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You Can Be Fined RM10k For Breaking The SOPs But Here’s How You Can Appeal

In case you missed it, effective March 12, the fine for violating the SOPs have been increased tenfold from the previous RM1,000 to RM10,000. But this does not mean that all offenders will be slapped with the RM10k fine immediately.

Inspector-General of Police Tan Sri Abdul Hamid Bador said the increased fine is a way for police officers to enforce it on repeat and stubborn offenders, while making sure that it warns others against breaking the rules.

Abdul Hamid also explained that police officers do not get to determine or collect the amount of the fine, which is why even though the fines might show RM10,000 on the summons, it’s only the police’s duty to note the maximum compound offered for such offences.

Credits: Malay Mail


“Ultimately, the person issued with the fine will then have two weeks to settle it, where the final amount will be decided by the district health officer at their respective district health offices,” he said.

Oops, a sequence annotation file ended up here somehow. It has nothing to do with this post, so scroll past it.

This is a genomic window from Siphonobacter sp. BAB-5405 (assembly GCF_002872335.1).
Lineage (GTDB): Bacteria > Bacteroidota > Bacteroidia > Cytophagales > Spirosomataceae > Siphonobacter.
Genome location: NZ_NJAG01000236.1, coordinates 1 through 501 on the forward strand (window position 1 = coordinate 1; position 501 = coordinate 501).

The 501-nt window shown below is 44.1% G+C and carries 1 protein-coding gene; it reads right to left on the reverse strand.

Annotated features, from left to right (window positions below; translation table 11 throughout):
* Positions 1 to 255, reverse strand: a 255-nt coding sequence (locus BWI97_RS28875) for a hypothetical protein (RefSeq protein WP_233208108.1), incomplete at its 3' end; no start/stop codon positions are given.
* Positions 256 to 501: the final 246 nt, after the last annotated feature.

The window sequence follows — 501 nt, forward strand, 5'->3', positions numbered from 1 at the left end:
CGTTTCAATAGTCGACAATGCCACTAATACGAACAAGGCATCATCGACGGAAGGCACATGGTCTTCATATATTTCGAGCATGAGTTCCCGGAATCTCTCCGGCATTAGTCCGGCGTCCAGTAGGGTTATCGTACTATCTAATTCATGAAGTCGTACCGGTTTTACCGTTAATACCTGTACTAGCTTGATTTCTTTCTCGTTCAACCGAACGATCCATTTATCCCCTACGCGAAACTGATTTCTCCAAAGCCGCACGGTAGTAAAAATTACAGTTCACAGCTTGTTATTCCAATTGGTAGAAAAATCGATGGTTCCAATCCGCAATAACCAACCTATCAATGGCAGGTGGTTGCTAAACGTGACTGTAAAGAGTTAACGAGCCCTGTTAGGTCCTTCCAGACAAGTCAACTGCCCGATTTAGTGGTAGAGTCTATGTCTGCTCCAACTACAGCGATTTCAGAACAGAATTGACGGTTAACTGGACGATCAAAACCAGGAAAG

So if you receive a RM10,000 fine for violating the SOPs but you’re a first-time offender, don’t panic because there’s a way to appeal.

According to Abdul Hamid, you’ll have a chance to present your case to the health officers when settling the fine. There, they can decide on the appropriate amount of the fine, whether it’d be RM5,000, RM3,000, RM1,000, or they could even decide to impose a fine of RM50 based on their evaluation, or even dismiss the fine completely. But of course, these amounts are not determined by luck, rest assured the health officers will also have a set of guidelines to follow.

Once a person has been fined by the health officer, they will be considered as an offender, whose details would then be added to the offender registry set up by the Ministry of Health. This will help district health officers to identify and distinguish between repeat and first-time offenders.

And ultimately, if you’re still unhappy with the fine imposed by the health officers, you can try and appeal one more time in court in front of a magistrate. But to go through all that hassle just to appeal for a fine, maybe it’s just better to stay at home where it’s safe and sound.

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